March 8-14 is Girl Scout Week - Girl Scouts are celebrating their groundbreaking accomplishments throughout the organization’s history.


Building courage, confidence and character ... Cadette and Senior Girl Scouts in Troop 6726 of Waukon have taken part in a number of activities that support the Girl Scout mission of “building girls of courage, confidence and character, who make the world a better place”. Pictured above, Troop members Jayden, Haley, Tamara and Ella toured a Simulation and Training Lab at Gundersen Clinic in La Crosse, WI during a Biomedical Engineering event that also included activities such as building a valve that functioned like a heart valve, creating their own 3D printer and designing a prototype for a 3D manufactured bone. Pictured below, Troop members Haley and Tamara tested their courage conquering the high ropes course at Eagle Bluff Environmental Learning Center in Lanesboro, MN, learning about safety and being a partner by helping each other make it to the end of the course. Pictured below, Troop members Haley, Jasmine and Tamara took part in a guided cave exploration at Eagle Bluff Environmental Learning Center. Submitted photos.

Girl Scout recognition at hockey game ... Waukon Girl Scout Troop 1857, consisting of local fourth graders and under the leadership of Mandy O’Neill, enjoyed a Waterloo Blackhawks hockey game on a special night in February where the Blackhawks honored Girl Scouts. Pictured above, left to right, are Nalia Benda, Tegan Dahlstrom, Callie O’Neill and Megan Huinker. Not pictured is Troop member Desiree Johnson. Submitted photo.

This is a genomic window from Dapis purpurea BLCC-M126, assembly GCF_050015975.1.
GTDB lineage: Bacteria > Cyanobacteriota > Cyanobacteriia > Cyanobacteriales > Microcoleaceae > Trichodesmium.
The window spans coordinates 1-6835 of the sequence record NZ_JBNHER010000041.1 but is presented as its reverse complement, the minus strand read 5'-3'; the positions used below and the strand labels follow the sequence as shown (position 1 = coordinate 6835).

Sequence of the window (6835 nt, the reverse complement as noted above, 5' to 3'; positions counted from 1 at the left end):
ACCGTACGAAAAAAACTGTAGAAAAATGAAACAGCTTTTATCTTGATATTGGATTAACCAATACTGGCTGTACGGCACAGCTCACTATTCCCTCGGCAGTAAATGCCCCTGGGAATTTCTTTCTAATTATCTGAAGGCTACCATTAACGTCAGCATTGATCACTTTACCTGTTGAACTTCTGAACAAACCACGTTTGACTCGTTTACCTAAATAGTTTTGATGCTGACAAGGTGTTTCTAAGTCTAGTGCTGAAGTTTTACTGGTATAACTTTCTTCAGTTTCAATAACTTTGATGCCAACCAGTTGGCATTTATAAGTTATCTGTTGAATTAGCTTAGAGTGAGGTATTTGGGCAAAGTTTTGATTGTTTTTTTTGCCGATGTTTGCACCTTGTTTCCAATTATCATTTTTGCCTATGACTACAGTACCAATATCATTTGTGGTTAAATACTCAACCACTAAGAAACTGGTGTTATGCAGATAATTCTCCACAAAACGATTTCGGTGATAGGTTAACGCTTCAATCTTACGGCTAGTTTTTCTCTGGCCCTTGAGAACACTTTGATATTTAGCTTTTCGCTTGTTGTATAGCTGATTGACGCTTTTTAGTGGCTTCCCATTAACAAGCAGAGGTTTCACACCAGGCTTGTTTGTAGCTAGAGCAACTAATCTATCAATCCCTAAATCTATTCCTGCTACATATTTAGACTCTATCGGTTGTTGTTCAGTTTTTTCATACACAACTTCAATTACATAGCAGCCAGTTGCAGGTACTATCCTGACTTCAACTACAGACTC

Most notable, yet just part of something much greater ... Members of Cadette Girl Scout Troop 6770 of Waukon are pictured above with one of everyone’s most favorite aspects associated with Girl Scouts. Left to right, Troop members Candyce Drain and Jordyn Hagensick are hosting a Girl Scout Cookie Table they set up at the Waukon Shopko location last spring. Submitted photo.

March 8-14, Girl Scouts are celebrating their groundbreaking accomplishments throughout the organization’s history. In 1912, Girl Scouts founder Juliette Gordon Low, created an organization for girls to find their leadership potential before women could even vote. Since, millions of girls have developed into leaders of businesses, government, organizations, and most importantly, their own lives.

Today’s Girl Scouts travel the world, go on extreme outdoor adventures, sell millions of cookies online, learn about advanced technologies from STEM professionals, and improve their communities with innovative projects. Some examples of those activities experienced by local Girl Scout Troops are pictured in the surrounding photos submitted by local Troop leaders.

According to the Girl Scout Research Institute, Girl Scouts are more likely to:

• Achieve academically and feel more engaged in school.
• Become strong job applicants.
• Become successful, well-adjusted adults.
• Be happier, healthier and less likely to engage in problem behaviors or be victimized.

Most importantly, Girl Scouts are making these strides in society with the guidance of the Girl Scout mission to have courage, confidence and character. Girl Scouts learn the skills and abilities to make it through any moment in life, making them the perfect fit to take the lead for the next generation.

Through the Girl Scout Program, girls learn to face challenges head-on, embrace failure as a learning opportunity, create lasting relationships and find dynamic solutions to social issues - all while building the skills and courage they need to take the lead every day and empower themselves for life. To join or volunteer, visit www.GirlScoutsToday.org.
 

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